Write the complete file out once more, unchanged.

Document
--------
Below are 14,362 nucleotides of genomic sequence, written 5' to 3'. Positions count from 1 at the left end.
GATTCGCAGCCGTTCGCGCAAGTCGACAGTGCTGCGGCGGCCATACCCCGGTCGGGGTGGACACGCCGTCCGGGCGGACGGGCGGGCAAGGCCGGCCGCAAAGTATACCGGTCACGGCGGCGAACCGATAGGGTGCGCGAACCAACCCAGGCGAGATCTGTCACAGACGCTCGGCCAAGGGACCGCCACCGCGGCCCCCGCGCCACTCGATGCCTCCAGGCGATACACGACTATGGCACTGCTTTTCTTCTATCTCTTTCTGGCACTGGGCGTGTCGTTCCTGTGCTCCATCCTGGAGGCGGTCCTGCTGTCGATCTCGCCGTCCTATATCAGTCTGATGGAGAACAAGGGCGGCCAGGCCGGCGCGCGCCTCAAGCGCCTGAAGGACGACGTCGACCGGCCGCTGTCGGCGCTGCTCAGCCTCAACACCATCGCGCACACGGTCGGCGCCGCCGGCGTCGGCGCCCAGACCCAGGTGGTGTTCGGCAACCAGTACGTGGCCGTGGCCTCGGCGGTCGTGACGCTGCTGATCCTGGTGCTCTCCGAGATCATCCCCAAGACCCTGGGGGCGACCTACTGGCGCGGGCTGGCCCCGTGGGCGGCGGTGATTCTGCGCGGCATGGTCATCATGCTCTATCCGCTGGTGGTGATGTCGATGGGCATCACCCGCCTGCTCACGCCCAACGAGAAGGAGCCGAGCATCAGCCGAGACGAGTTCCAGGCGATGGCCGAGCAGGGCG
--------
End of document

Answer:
Below are 14,362 nucleotides of genomic sequence, written 5' to 3'. Positions count from 1 at the left end.
GATTCGCAGCCGTTCGCGCAAGTCGACAGTGCTGCGGCGGCCATACCCCGGTCGGGGTGGACACGCCGTCCGGGCGGACGGGCGGGCAAGGCCGGCCGCAAAGTATACCGGTCACGGCGGCGAACCGATAGGGTGCGCGAACCAACCCAGGCGAGATCTGTCACAGACGCTCGGCCAAGGGACCGCCACCGCGGCCCCCGCGCCACTCGATGCCTCCAGGCGATACACGACTATGGCACTGCTTTTCTTCTATCTCTTTCTGGCACTGGGCGTGTCGTTCCTGTGCTCCATCCTGGAGGCGGTCCTGCTGTCGATCTCGCCGTCCTATATCAGTCTGATGGAGAACAAGGGCGGCCAGGCCGGCGCGCGCCTCAAGCGCCTGAAGGACGACGTCGACCGGCCGCTGTCGGCGCTGCTCAGCCTCAACACCATCGCGCACACGGTCGGCGCCGCCGGCGTCGGCGCCCAGACCCAGGTGGTGTTCGGCAACCAGTACGTGGCCGTGGCCTCGGCGGTCGTGACGCTGCTGATCCTGGTGCTCTCCGAGATCATCCCCAAGACCCTGGGGGCGACCTACTGGCGCGGGCTGGCCCCGTGGGCGGCGGTGATTCTGCGCGGCATGGTCATCATGCTCTATCCGCTGGTGGTGATGTCGATGGGCATCACCCGCCTGCTCACGCCCAACGAGAAGGAGCCGAGCATCAGCCGAGACGAGTTCCAGGCGATGGCCGAGCAGGGCG